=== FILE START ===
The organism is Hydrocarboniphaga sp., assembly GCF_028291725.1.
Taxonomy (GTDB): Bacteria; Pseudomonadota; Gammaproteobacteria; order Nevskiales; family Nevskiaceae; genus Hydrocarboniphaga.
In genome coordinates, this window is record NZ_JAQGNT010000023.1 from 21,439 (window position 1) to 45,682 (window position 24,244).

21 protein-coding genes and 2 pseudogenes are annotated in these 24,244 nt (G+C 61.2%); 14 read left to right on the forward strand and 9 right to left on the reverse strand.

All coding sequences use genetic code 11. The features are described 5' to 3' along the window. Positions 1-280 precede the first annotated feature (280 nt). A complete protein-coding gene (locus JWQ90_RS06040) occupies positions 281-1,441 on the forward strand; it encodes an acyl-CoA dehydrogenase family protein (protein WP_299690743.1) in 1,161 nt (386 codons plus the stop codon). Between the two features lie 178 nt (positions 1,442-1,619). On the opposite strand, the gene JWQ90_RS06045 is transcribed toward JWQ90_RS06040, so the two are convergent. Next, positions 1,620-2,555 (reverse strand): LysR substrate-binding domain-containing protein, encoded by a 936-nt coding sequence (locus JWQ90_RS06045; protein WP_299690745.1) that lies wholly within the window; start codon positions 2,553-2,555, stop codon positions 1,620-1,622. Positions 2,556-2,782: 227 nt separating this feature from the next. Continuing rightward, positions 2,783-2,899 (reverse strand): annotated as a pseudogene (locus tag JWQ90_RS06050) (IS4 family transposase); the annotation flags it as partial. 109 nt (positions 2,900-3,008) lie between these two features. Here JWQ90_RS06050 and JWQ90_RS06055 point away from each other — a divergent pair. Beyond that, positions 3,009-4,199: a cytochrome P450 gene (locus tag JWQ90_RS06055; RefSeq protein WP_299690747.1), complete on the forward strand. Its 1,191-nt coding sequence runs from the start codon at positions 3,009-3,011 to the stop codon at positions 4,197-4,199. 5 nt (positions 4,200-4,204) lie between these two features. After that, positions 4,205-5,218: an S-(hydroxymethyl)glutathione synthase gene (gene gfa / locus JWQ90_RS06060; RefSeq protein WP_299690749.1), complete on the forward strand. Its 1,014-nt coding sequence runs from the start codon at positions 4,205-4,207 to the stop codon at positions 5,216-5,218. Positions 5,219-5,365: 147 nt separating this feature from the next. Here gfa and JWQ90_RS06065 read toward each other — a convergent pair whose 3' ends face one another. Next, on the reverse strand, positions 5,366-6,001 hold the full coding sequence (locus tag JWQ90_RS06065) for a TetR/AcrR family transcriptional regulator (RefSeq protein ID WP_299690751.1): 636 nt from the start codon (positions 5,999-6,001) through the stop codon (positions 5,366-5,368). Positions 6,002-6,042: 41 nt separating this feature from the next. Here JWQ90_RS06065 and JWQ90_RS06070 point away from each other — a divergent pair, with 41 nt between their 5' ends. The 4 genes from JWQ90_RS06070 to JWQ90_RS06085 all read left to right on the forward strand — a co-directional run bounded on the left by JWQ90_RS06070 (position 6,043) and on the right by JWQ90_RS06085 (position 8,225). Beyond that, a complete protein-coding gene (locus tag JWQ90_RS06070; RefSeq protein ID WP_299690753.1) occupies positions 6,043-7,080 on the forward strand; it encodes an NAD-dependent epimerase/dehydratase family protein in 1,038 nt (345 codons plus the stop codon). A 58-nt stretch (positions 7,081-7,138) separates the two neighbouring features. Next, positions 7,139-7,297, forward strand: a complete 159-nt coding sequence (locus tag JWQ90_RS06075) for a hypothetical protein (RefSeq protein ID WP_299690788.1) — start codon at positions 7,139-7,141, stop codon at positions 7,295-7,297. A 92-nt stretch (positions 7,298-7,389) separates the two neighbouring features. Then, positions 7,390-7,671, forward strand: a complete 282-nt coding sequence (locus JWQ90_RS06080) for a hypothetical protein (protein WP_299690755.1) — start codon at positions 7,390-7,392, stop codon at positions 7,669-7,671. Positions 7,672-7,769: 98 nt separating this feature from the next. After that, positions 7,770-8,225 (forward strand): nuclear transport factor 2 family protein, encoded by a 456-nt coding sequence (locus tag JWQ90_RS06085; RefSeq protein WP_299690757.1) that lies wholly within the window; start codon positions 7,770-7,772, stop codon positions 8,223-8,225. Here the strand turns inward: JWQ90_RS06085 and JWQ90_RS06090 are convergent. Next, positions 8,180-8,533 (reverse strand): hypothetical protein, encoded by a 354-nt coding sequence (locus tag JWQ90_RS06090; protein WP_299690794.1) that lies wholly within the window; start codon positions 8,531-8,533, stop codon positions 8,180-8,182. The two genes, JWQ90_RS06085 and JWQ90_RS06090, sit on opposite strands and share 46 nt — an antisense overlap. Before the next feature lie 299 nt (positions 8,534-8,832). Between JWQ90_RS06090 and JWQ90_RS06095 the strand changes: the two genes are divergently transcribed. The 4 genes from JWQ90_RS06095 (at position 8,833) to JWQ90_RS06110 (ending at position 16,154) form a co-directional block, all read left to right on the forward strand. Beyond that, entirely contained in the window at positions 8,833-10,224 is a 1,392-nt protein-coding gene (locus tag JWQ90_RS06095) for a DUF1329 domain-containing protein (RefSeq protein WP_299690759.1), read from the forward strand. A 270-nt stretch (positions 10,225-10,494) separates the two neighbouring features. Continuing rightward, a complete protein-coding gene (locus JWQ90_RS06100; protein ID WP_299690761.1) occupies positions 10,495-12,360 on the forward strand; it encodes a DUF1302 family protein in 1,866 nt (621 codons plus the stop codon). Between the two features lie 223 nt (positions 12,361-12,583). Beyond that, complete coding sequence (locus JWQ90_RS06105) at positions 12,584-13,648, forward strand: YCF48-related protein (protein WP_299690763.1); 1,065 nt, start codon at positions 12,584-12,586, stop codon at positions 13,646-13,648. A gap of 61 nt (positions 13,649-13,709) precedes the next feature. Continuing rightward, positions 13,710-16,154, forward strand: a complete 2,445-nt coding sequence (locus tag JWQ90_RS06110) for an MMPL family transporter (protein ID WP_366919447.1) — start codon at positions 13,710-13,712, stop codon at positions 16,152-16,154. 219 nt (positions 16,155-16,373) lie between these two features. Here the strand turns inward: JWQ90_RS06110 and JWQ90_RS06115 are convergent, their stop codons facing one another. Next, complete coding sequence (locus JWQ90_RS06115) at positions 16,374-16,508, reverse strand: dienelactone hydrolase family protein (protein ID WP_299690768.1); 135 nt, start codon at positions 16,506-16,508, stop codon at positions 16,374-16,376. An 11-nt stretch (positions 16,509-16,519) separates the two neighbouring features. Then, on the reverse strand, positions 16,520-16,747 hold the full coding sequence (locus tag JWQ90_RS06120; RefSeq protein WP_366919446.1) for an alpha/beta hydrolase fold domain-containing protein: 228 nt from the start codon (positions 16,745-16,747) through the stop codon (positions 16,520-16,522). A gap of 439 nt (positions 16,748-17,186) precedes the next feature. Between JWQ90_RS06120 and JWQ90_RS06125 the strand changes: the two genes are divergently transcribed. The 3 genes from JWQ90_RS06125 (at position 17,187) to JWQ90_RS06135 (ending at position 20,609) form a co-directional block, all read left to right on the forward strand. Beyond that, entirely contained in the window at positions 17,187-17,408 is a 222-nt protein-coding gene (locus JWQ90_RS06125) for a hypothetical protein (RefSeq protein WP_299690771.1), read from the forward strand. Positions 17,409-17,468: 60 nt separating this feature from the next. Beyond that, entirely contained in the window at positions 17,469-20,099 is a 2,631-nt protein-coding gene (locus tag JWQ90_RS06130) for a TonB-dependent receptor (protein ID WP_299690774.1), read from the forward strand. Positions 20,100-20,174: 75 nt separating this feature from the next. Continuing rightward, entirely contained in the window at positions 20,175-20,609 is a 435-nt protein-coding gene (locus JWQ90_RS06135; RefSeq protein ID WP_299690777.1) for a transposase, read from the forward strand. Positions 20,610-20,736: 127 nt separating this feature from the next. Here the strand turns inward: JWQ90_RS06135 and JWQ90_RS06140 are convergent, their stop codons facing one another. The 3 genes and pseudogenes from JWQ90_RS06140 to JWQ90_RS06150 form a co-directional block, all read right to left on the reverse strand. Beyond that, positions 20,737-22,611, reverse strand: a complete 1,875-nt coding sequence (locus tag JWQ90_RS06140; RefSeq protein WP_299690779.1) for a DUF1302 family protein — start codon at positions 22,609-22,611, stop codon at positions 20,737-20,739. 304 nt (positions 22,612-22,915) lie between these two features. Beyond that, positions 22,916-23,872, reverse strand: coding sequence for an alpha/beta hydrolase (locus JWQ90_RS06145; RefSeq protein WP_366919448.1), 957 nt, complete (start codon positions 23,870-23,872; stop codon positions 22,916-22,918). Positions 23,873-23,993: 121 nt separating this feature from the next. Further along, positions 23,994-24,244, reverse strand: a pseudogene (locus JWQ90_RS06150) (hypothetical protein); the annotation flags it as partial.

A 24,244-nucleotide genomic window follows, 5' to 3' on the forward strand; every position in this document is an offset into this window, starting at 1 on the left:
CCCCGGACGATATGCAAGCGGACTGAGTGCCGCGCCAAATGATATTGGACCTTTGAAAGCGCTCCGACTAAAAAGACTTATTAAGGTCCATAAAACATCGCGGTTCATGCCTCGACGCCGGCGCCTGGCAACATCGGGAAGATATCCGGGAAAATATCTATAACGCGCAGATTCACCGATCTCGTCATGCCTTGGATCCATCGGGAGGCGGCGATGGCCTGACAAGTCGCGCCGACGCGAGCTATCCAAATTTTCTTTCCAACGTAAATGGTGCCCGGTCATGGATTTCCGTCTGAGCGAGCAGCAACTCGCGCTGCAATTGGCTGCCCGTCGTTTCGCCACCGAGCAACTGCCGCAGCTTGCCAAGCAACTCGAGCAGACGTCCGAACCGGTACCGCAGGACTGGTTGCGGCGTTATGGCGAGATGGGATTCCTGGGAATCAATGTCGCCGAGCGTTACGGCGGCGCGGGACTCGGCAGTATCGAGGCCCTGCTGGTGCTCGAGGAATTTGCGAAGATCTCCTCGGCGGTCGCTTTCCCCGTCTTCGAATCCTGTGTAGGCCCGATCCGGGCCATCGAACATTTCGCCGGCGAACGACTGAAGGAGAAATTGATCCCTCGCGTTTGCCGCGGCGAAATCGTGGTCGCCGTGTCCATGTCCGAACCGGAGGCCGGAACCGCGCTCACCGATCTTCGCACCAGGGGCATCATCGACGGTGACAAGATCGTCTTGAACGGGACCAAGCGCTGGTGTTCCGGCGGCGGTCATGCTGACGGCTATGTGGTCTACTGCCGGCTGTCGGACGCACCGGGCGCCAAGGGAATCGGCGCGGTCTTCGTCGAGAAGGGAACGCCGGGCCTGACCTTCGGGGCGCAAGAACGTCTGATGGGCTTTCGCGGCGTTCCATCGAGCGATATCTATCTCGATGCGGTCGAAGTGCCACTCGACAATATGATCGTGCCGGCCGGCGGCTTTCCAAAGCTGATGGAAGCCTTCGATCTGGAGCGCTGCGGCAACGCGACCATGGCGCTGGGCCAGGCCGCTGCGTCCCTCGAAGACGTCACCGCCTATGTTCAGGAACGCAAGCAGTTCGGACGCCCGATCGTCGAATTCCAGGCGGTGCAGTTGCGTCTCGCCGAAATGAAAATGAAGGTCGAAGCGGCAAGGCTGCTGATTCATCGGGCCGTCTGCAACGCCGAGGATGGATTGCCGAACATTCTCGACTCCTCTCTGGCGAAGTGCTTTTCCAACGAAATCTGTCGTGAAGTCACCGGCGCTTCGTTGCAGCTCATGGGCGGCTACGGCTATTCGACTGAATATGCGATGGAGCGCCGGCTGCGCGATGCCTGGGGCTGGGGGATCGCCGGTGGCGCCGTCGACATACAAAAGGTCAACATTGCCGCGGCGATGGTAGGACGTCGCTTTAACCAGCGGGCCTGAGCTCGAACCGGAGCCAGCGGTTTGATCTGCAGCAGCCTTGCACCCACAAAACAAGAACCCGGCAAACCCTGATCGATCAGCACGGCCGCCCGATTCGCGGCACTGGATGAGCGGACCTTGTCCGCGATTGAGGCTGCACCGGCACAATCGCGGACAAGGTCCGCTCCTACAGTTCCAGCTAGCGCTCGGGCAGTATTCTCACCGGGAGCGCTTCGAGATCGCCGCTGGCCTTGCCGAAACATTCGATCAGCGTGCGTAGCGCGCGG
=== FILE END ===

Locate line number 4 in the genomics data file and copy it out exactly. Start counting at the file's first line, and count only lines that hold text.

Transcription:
21 protein-coding genes and 2 pseudogenes are annotated in these 24,244 nt (G+C 61.2%); 14 read left to right on the forward strand and 9 right to left on the reverse strand.